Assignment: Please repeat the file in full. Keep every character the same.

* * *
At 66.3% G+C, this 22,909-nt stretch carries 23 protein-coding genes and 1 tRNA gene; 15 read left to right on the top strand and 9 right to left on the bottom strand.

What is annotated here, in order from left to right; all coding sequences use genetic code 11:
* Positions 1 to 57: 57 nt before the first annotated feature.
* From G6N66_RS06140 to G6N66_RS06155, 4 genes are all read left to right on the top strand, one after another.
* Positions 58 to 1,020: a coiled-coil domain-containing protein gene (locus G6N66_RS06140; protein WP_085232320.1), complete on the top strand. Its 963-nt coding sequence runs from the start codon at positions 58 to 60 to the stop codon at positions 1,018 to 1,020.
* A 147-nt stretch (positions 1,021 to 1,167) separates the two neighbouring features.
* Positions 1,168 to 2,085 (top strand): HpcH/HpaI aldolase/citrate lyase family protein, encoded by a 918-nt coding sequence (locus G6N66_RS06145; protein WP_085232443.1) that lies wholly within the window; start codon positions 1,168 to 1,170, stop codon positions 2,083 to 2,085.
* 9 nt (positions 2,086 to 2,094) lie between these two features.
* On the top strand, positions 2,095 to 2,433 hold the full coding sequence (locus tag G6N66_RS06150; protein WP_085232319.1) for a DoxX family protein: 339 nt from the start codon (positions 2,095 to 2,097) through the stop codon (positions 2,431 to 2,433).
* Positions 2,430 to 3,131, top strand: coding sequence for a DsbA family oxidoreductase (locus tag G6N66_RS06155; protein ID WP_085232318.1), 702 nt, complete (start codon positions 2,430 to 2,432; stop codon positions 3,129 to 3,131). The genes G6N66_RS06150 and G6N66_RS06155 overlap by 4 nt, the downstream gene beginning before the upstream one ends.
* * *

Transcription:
At 66.3% G+C, this 22,909-nt stretch carries 23 protein-coding genes and 1 tRNA gene; 15 read left to right on the top strand and 9 right to left on the bottom strand.

What is annotated here, in order from left to right; all coding sequences use genetic code 11:
* Positions 1 to 57: 57 nt before the first annotated feature.
* From G6N66_RS06140 to G6N66_RS06155, 4 genes are all read left to right on the top strand, one after another.
* Positions 58 to 1,020: a coiled-coil domain-containing protein gene (locus G6N66_RS06140; protein WP_085232320.1), complete on the top strand. Its 963-nt coding sequence runs from the start codon at positions 58 to 60 to the stop codon at positions 1,018 to 1,020.
* A 147-nt stretch (positions 1,021 to 1,167) separates the two neighbouring features.
* Positions 1,168 to 2,085 (top strand): HpcH/HpaI aldolase/citrate lyase family protein, encoded by a 918-nt coding sequence (locus G6N66_RS06145; protein WP_085232443.1) that lies wholly within the window; start codon positions 1,168 to 1,170, stop codon positions 2,083 to 2,085.
* 9 nt (positions 2,086 to 2,094) lie between these two features.
* On the top strand, positions 2,095 to 2,433 hold the full coding sequence (locus tag G6N66_RS06150; protein WP_085232319.1) for a DoxX family protein: 339 nt from the start codon (positions 2,095 to 2,097) through the stop codon (positions 2,431 to 2,433).
* Positions 2,430 to 3,131, top strand: coding sequence for a DsbA family oxidoreductase (locus tag G6N66_RS06155; protein ID WP_085232318.1), 702 nt, complete (start codon positions 2,430 to 2,432; stop codon positions 3,129 to 3,131). The genes G6N66_RS06150 and G6N66_RS06155 overlap by 4 nt, the downstream gene beginning before the upstream one ends.